Literary Corner Cafe I edit both fiction and non-fiction and do a lot of Web content writing. I'm back in school now, earning my Master's degree, though not in English I've switched my major. The writing tips on this blog reflect my experience as an independent professional fiction editor. The book reviews reflect my love for reading and aren't always on the latest book.
More essays to explore history, science and politics from a serious Christian. I am a fan of Marilynne Robinson. But I have read Gilead twice and the most recent, and my favorite, Lila, three times. I have also read two of her previous collections of essays. I am more mixed on her essays.
She is an incredible writer. Although the essays here, which were mostly talks given over the past two years edited together into a book, have an odd sort of repetition.
She literally quotes the same quotes and cites the same ideas multiple times. Individually, I think most of them are great. But put together, they are somehow less than the individual parts.
Robinson is known as a writer. But her interests mean that she is writing about things that are outside of her academic background. She is fascinated by Puritans and Jonathan Edwards and how we talk and think about science and politics. She is clearly much smarter than I am and so I love being able to listen to her musings about things that I would not have ever considered apart from her.
I really do love how wide ranging of a thinker she is. But enough with the Puritans and Jonathan Edwards.
I understand that she is interested and I think it is fascinating that she wants to, as a political and theological liberal, defend their reputations. Some of that is important. But she is limited in her analysis. I just finished reading Reconstructing the Gospelwhich had a serious critique of our love of Puritans because I read a number of conservative reformed Christians I read a lot of positive comments about the Puritans that maybe Robinson is just not reading.
Smith in his review notes the same problems. Robinson is talking about part of the story, but in pointing out some of the missing parts of how we understand Puritans, she also misses some of the more serious critiques. Yes, many of those that were serious abolitionists were of Puritan background.
But many were not. No essayist can do everything in a single essay.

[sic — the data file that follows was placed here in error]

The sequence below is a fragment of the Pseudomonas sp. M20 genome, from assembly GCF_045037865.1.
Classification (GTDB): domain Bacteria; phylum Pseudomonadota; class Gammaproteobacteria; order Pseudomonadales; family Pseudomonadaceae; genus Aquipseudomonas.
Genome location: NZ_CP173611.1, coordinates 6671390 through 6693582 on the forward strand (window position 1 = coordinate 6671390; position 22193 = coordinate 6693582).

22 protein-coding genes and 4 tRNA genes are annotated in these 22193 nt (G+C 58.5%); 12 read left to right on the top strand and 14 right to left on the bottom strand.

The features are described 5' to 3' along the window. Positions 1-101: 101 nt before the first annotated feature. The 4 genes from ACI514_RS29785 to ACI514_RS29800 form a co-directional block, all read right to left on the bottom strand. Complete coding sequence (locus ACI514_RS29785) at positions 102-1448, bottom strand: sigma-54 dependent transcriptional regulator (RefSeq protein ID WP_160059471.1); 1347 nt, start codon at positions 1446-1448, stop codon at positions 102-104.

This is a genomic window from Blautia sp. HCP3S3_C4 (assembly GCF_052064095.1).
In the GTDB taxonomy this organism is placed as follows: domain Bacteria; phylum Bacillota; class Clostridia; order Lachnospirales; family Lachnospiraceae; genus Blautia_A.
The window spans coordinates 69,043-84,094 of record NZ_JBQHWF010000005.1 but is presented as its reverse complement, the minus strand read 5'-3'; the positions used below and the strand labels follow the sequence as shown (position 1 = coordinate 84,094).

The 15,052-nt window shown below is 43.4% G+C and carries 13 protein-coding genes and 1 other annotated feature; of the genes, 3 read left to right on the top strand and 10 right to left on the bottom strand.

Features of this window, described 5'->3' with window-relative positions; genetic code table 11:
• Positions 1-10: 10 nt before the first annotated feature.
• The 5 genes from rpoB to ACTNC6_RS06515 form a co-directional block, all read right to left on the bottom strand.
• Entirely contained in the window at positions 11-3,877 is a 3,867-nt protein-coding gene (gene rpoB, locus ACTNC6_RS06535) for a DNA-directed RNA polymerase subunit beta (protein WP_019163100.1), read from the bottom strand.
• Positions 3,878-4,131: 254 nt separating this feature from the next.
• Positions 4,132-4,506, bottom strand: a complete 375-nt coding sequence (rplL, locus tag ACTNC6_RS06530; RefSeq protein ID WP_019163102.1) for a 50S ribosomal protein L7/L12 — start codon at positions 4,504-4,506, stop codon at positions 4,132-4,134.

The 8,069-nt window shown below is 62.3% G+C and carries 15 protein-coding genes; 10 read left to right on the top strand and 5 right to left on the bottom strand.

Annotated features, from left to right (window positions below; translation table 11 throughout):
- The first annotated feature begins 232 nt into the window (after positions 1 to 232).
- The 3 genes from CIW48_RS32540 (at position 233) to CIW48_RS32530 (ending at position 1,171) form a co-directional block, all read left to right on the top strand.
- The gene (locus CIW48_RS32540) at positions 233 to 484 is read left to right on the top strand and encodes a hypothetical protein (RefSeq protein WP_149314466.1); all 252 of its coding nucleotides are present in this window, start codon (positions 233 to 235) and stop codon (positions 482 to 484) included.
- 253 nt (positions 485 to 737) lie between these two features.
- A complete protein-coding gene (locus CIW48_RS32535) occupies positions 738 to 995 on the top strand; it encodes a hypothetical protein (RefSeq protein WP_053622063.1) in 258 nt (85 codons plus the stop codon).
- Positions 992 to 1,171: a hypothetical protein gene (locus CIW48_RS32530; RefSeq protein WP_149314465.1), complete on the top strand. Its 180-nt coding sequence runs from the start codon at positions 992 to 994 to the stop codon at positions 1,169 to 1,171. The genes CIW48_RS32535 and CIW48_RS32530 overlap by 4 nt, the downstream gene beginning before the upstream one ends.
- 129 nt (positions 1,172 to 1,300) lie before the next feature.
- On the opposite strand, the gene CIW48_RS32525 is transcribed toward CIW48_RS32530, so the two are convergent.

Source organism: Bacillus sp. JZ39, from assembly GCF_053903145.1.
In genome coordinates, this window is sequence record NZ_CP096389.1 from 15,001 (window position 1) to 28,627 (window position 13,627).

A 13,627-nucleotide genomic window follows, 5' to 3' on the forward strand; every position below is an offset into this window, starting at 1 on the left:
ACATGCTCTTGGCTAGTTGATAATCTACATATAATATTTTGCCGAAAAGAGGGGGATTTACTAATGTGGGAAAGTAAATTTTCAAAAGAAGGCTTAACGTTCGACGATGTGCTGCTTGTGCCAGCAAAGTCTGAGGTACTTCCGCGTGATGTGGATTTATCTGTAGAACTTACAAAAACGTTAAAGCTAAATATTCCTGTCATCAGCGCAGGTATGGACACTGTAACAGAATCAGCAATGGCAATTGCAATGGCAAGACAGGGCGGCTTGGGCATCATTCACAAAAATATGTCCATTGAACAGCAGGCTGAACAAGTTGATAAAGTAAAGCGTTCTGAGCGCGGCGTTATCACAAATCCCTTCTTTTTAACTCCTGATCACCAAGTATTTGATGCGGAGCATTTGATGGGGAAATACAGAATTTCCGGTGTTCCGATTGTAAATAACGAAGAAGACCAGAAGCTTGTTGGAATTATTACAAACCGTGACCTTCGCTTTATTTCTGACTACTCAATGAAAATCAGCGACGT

Politically I am fairly liberal. I love her writing style and I even love her attempts at being a fair thinker and trying to push back against false narratives of history or dismissal of inconvenient alliances.
But each time I read a book of her essays, even though I often enjoy many of the individual parts and I always learning something, I also tend to find her unpersuasive, even though I was likely already on her side before I started reading.
If an essay is at least in part designed to persuade, then I think that Robinson is a failed essayist. She is a great writer and an important novelist. But I think a failed essayist. What Are We Doing Here?Housekeeping is the story of two sisters coming of age in an isolated mountain town.
The narrator, Ruth, and her younger sister, Lucille, rely on each other to survive. Their father deserts the family too early for them to remember him. Dana Gioia: Marilynne Robinson's debut novel, Housekeeping, introduced readers to three generations of women from an eccentric family, the Fosters, who live in the fictional town of Fingerbone.
The language and atmosphere of the novel is extraordinarily original – lucid yet otherworldly, mysterious yet oddly familiar. Jul 01, · In Housekeeping, Marilynne Robinson has crafted a haunting novel that leaves both the book’s characters and the reader with more questions than it answers, questions that are, perhaps, unanswerable.
5/5 Recommended: Absolutely, for lovers of highly literary, character driven fiction. Be aware, though, that this is a very quiet novel. Since the publication of Marilynne Robinson's widely praised debut, Housekeeping, readers have long anticipated a second novel from this extraordinary writer.
Gilead at last fulfills that hope, combining a profound exploration of life's mysteries with magnificent storytelling. ANALYSIS BY CHAPTER. Housekeeping (). Marilynne Robinson () 1. Housekeeping was awarded the PEN/Faulkner Prize for Fiction, was listed by magazine as one of Time the “ Best English-Language Novels from to ,” and was named by the Guardian Unlimited as one of the greatest novels of all time.
Housekeeping Homework Help Questions. In the book "Housekeeping" by Marilynne Robinson, in chapter 4 what was the whole deal with Sylvie has a past life of transience and still feels restless.